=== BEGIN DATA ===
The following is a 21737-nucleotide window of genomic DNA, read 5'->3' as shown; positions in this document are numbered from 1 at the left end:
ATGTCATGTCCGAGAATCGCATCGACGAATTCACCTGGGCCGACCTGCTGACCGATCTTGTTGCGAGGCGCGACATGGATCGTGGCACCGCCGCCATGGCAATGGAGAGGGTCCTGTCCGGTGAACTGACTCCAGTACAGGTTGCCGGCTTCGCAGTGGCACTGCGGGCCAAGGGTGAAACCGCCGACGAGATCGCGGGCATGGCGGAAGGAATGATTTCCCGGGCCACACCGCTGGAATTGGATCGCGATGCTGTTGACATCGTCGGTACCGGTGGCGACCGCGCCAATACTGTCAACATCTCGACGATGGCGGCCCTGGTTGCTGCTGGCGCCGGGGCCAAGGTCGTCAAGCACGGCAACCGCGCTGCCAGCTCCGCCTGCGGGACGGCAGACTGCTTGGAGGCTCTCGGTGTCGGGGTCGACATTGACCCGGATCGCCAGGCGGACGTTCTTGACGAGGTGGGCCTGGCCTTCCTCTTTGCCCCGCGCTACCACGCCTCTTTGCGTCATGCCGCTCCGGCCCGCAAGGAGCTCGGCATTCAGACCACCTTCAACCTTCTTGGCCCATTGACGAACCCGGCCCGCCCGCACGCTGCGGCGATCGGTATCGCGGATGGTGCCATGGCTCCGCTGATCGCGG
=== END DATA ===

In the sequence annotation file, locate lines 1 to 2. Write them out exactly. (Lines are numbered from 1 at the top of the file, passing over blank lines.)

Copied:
The following is a 21737-nucleotide window of genomic DNA, read 5'->3' as shown; positions in this document are numbered from 1 at the left end:
ATGTCATGTCCGAGAATCGCATCGACGAATTCACCTGGGCCGACCTGCTGACCGATCTTGTTGCGAGGCGCGACATGGATCGTGGCACCGCCGCCATGGCAATGGAGAGGGTCCTGTCCGGTGAACTGACTCCAGTACAGGTTGCCGGCTTCGCAGTGGCACTGCGGGCCAAGGGTGAAACCGCCGACGAGATCGCGGGCATGGCGGAAGGAATGATTTCCCGGGCCACACCGCTGGAATTGGATCGCGATGCTGTTGACATCGTCGGTACCGGTGGCGACCGCGCCAATACTGTCAACATCTCGACGATGGCGGCCCTGGTTGCTGCTGGCGCCGGGGCCAAGGTCGTCAAGCACGGCAACCGCGCTGCCAGCTCCGCCTGCGGGACGGCAGACTGCTTGGAGGCTCTCGGTGTCGGGGTCGACATTGACCCGGATCGCCAGGCGGACGTTCTTGACGAGGTGGGCCTGGCCTTCCTCTTTGCCCCGCGCTACCACGCCTCTTTGCGTCATGCCGCTCCGGCCCGCAAGGAGCTCGGCATTCAGACCACCTTCAACCTTCTTGGCCCATTGACGAACCCGGCCCGCCCGCACGCTGCGGCGATCGGTATCGCGGATGGTGCCATGGCTCCGCTGATCGCGG